Today I’m working on figuring out my computer. After a ten minute call with AppleCare, I learned how to change my Photos Library back from my external hard drive to my internal on the new computer. From there it should synch up with the iCloud and things should be easier to use.

RMNP 2017? Lawn Lake Trail

So I’m getting the hang of importing photos from my iMac into WordPress, so that should snazz things up. In the past, I’ve had problems with pics coming in rotated or freakishly large, so please let me know in the comments if things don’t look right.

This is a double cheeseburger.
Lotaburger, Las Vegas, NM. 2019.

Now I’m trying to figure out justification with Block type website building. This is pretty much counter-intuitive to anything that I’ve ever worked with before, and a general pain in my ass. Sometimes it works. Sometimes it doesn’t. I honestly can’t see the advantage of using block formatting over the old way it was done.

But here we are.

For the most part, the iPhotos library is useless when it comes to WordPress. I have to select my pics from the albums and then upload them into WordPress. So it’s an additional step. Something that makes it pretty clean for the Mac to work is once again a multiple step process for everything else. But the good news is that I don’t have to upload pics to my Media Files gallery in Word Press every time, and I can just upload the images directly into the blog posts from my Mac. The Media Files can be used for frequently used pics, or if I am using other computers to post blogs.

Either way, I’ll have to be mindful when it comes to which pics I choose, which can actually be a good thing. ANyway, these are all just experiments for when I get my travel blog/writing/podcasting blog up and running again. I hope you have enjoyed me fumbling around with this as much as I have!

I think I am getting this figured out. Maybe…


Frustration and Staying Frosty

So, I moved my travel blog (not that it will be getting any mileage in the foreseeable future, for obvious reasons) to WordPress. It was supposed to be a little cheaper, and the domain host that I had been using was not that great. All customer service was done by automated responses to keywords which directed me to a Tech Info Library.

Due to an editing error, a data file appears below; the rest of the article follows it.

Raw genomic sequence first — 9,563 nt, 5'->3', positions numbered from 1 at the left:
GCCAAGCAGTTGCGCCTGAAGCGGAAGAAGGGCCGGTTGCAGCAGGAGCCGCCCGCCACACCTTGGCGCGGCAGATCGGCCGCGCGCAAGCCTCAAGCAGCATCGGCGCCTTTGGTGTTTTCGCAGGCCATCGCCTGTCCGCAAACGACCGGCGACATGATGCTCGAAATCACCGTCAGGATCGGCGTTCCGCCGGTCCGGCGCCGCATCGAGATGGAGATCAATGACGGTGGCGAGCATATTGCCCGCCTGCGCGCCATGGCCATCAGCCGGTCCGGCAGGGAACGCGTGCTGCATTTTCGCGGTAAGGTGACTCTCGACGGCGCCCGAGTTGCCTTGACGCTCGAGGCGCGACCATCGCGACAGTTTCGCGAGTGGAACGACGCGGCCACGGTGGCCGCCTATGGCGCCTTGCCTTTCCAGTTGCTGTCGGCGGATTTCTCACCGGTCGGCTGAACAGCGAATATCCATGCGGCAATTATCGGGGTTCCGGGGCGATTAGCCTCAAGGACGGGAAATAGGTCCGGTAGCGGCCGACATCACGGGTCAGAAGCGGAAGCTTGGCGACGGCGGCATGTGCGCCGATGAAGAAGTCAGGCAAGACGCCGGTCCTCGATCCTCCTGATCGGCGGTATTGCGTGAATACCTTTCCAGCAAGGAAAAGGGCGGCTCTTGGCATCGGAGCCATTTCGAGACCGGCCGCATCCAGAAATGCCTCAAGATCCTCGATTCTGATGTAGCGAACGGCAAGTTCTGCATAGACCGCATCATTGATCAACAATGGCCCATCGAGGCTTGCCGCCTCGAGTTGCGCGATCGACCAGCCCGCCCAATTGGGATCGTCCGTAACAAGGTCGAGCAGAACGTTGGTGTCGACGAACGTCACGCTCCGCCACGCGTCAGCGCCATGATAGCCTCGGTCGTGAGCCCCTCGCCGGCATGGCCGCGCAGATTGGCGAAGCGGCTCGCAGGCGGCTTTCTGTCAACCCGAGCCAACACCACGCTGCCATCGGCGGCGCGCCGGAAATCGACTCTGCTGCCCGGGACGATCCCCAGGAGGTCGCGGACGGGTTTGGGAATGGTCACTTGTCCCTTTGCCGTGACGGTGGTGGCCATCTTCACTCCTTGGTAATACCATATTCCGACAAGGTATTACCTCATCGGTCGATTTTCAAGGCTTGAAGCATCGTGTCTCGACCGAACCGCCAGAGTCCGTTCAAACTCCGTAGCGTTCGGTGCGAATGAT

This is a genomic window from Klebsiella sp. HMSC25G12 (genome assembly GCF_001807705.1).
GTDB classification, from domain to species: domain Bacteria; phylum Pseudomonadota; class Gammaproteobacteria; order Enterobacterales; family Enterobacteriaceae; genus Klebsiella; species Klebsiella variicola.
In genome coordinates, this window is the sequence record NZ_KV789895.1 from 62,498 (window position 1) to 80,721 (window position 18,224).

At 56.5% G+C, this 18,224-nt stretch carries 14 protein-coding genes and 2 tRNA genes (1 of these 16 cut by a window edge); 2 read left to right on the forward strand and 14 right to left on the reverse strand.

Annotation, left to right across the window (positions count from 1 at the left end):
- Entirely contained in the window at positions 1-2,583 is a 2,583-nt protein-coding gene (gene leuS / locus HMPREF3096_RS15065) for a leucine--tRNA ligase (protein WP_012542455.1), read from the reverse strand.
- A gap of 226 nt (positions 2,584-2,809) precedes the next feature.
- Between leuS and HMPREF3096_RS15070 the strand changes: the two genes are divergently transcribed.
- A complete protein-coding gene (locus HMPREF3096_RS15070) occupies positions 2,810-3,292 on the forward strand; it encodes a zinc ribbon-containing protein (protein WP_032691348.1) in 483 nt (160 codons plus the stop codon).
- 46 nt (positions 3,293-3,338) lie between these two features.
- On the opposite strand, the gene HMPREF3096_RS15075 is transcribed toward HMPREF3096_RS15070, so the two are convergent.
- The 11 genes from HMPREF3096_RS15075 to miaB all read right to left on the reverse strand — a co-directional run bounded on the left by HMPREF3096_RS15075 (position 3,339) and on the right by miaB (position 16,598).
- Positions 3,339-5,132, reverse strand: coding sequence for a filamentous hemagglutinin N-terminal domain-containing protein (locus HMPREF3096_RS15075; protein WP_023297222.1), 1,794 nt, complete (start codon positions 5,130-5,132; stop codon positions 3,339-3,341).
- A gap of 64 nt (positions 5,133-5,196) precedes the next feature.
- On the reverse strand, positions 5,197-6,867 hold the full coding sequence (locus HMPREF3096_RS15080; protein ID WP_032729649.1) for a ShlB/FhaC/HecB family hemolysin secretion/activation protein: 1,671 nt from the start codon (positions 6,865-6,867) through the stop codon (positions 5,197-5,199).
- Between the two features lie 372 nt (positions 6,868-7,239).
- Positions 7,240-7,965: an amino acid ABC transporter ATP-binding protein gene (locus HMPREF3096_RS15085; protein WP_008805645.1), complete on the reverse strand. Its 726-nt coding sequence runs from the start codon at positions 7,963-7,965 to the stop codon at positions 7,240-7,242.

So, I moved the domain.

Only to discover that none of the content moved with it. But because it never made it to Google, I can’t even use the wayback machine to copy and paste a year’s worth of content to the new site. It’s gone. All of it.

When life throws those kinds of things at you, all you can do is find the lesson in it. You see, I have a LiveJournal blog that I wrote on from 2007 all the way until pretty much the end of last year. All of that content is still there. Unlike the blog site I paid for, which is gone, never showed up on a Google search in spite of all the add ons and bullshit I paid for, and now it is so much pixelated dust.

The lesson here is write locally, upload globally.

Kinda the same with my book. You see, people are buying and potentially reading my book, but they are getting copies of it from sites on Amazon that aren’t my account because I never get paid for them. The Chinese are notorious for this. Copyright? What’s that? I’ve had many friends who find their works printed off from China and they never see a red cent.

The only bummer is that I probably no longer have a PDF of the finished copy of my book the way Createspace had it, because I could just go to Createspace and run off copies for cost and give them or sell them to people. I could buy three or sometimes four copies of my book for what Amazon wanted for just one. I did this a lot. Because I feel like it’s better to be read than it is to get rich.